Can There Be 'Compromise' Between Sexual Orientation/Gender Identity Non-Discrimination Laws and Religious Liberty Protections?By Peter Sprigg Senior Fellow for Policy Studies
“Sexual Orientation” and “Gender Identity” in “Non-Discrimination” (“SOGI”) Laws
Those in the LGBT (lesbian, gay, bisexual, and transgender) movement lament that neither the federal government nor a majority of the states has yet adopted legislation to add “sexual orientation” and “gender identity” to the list of protected categories in laws prohibiting discrimination in markets for employment, housing, and public accommodations. One criticism that has often stood in the way of such laws is that they could threaten the religious liberty of churches, religious organizations or corporations, or individual believers who have moral objections to homosexual and transgender conduct. These concerns have grown in the wake of the Supreme Court’s June 2015 opinion in support of redefining marriage to include same-sex couples.
This tension between non-discrimination laws and religious liberty concerns has led some legal scholars and legislators to propose a sort of grand compromise, in which legislation outlawing discrimination and legislation protecting religious liberty is passed simultaneously.
Michigan: A Both-And Approach
In 2014 and again in 2015, legislators in Michigan introduced competing legislation on religious liberty (a Religious Freedom Restoration Act, or RFRA) and special protections based on sexual orientation and gender identity (SOGI) under the state’s Civil Rights Act.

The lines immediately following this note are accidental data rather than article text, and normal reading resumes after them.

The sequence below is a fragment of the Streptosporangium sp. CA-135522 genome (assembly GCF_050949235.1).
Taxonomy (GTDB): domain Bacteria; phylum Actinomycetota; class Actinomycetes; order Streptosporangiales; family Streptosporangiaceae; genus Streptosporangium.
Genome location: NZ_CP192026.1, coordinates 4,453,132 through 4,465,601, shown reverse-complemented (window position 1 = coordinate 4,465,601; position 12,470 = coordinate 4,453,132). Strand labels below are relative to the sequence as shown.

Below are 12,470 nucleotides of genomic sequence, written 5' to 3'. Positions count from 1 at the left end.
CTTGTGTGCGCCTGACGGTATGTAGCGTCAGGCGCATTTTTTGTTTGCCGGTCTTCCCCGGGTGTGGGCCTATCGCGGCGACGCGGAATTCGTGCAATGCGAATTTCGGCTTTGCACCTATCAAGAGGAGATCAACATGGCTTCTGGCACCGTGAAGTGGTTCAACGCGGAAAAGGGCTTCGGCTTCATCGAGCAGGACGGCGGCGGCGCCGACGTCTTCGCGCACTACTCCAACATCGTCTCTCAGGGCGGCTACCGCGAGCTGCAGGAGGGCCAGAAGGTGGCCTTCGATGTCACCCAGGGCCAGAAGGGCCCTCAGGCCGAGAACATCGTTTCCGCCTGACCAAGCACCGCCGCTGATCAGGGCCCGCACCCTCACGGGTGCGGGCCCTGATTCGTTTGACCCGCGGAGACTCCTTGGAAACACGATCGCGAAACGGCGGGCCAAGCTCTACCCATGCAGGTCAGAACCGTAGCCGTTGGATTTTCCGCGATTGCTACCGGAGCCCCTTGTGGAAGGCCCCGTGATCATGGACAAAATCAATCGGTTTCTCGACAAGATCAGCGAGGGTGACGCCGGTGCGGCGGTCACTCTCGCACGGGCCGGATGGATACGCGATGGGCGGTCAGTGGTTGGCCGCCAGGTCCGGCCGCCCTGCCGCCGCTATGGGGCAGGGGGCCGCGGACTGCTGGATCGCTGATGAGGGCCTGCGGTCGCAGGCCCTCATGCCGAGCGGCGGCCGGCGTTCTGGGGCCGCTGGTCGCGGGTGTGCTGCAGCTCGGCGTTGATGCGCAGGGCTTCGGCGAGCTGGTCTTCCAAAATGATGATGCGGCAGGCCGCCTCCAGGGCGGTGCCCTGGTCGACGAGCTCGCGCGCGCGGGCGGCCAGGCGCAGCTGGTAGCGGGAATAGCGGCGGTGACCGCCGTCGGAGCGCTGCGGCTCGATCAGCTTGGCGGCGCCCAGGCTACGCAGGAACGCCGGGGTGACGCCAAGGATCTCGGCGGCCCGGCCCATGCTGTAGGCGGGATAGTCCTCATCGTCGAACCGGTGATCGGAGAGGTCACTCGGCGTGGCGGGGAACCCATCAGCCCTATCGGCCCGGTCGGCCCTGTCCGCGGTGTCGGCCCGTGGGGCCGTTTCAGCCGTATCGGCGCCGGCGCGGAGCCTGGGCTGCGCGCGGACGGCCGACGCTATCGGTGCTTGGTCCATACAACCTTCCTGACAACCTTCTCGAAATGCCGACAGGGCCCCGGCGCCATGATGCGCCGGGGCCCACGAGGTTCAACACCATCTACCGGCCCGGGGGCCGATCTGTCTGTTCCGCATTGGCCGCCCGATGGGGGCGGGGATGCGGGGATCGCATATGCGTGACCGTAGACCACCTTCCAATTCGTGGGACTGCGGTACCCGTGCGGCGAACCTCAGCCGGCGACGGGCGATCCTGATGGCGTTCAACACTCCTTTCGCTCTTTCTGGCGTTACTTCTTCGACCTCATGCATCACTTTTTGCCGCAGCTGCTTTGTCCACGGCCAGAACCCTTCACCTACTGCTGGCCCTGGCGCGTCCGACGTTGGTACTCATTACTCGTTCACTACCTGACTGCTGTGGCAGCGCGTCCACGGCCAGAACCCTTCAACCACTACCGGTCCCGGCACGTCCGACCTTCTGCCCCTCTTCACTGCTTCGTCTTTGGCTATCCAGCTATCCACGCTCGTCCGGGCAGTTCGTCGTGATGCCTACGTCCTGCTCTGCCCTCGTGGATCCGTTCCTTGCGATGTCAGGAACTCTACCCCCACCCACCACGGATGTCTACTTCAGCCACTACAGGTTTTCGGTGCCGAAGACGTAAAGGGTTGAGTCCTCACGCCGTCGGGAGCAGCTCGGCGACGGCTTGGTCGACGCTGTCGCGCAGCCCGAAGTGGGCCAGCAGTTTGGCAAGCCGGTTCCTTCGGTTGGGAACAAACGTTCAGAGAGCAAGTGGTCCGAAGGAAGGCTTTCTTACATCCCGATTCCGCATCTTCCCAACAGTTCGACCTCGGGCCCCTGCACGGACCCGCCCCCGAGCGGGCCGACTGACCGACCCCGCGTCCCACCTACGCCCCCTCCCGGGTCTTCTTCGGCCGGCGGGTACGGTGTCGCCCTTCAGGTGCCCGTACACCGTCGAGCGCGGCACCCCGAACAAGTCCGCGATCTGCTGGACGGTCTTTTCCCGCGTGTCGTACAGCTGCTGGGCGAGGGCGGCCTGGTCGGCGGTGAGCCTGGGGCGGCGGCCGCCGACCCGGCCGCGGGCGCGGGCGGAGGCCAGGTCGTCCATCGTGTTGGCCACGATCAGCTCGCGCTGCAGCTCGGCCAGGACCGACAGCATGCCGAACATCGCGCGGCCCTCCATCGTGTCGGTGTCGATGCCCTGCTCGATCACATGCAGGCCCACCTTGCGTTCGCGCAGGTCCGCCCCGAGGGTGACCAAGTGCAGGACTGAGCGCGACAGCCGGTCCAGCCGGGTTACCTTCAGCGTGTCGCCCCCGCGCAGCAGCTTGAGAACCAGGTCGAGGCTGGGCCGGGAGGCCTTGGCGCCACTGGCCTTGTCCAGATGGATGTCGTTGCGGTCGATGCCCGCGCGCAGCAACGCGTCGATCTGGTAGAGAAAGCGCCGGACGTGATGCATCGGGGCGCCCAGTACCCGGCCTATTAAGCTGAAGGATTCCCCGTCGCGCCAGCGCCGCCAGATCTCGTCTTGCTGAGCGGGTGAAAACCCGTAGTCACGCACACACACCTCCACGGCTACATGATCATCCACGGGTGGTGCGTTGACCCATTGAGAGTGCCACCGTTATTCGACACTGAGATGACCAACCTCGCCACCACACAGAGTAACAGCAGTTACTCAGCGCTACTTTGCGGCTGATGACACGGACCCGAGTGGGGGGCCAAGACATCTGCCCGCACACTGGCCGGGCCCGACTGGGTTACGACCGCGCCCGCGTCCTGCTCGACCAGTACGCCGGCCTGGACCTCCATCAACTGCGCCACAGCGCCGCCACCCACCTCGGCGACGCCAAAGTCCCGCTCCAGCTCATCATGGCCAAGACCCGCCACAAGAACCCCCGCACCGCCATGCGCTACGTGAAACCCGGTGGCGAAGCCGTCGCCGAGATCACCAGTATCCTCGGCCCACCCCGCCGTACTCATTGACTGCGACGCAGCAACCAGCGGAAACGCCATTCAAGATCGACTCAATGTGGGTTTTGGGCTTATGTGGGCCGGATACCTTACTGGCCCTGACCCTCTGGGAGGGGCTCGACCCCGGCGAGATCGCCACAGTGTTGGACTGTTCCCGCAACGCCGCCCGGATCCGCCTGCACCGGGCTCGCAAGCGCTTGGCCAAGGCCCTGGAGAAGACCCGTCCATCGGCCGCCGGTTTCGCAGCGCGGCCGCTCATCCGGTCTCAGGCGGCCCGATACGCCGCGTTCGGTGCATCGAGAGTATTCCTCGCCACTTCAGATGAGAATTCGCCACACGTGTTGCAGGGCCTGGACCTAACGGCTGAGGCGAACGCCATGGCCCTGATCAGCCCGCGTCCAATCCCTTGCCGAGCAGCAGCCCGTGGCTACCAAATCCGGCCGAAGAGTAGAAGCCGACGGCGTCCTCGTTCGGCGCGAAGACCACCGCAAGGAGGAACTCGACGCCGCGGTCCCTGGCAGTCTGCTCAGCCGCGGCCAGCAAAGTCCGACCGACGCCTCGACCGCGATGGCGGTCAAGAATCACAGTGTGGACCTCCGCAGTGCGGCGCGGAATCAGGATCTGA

- The state RFRA, like the federal law it is based on, does not grant a blanket exemption from any law, but provides a balancing test to be used by courts: If someone can demonstrate that government action places a “substantial burden” on his or her “free exercise” of a (sincere) religious practice, the state must demonstrate a “compelling governmental interest” for its action, and show it has furthered that interest using “the least restrictive means.”
Democrats pushed for an amendment to the state’s 1967 Civil Rights Act that would extend protected categories to “sexual orientation” and “gender identity.” (In 2014, Republican Rep. Frank Foster proposed a bill that included protections only for sexual orientation [the “SO” in SOGI] and not the more controversial gender identity protections which could result in some biological males being permitted to use female restrooms, locker rooms, and showers.)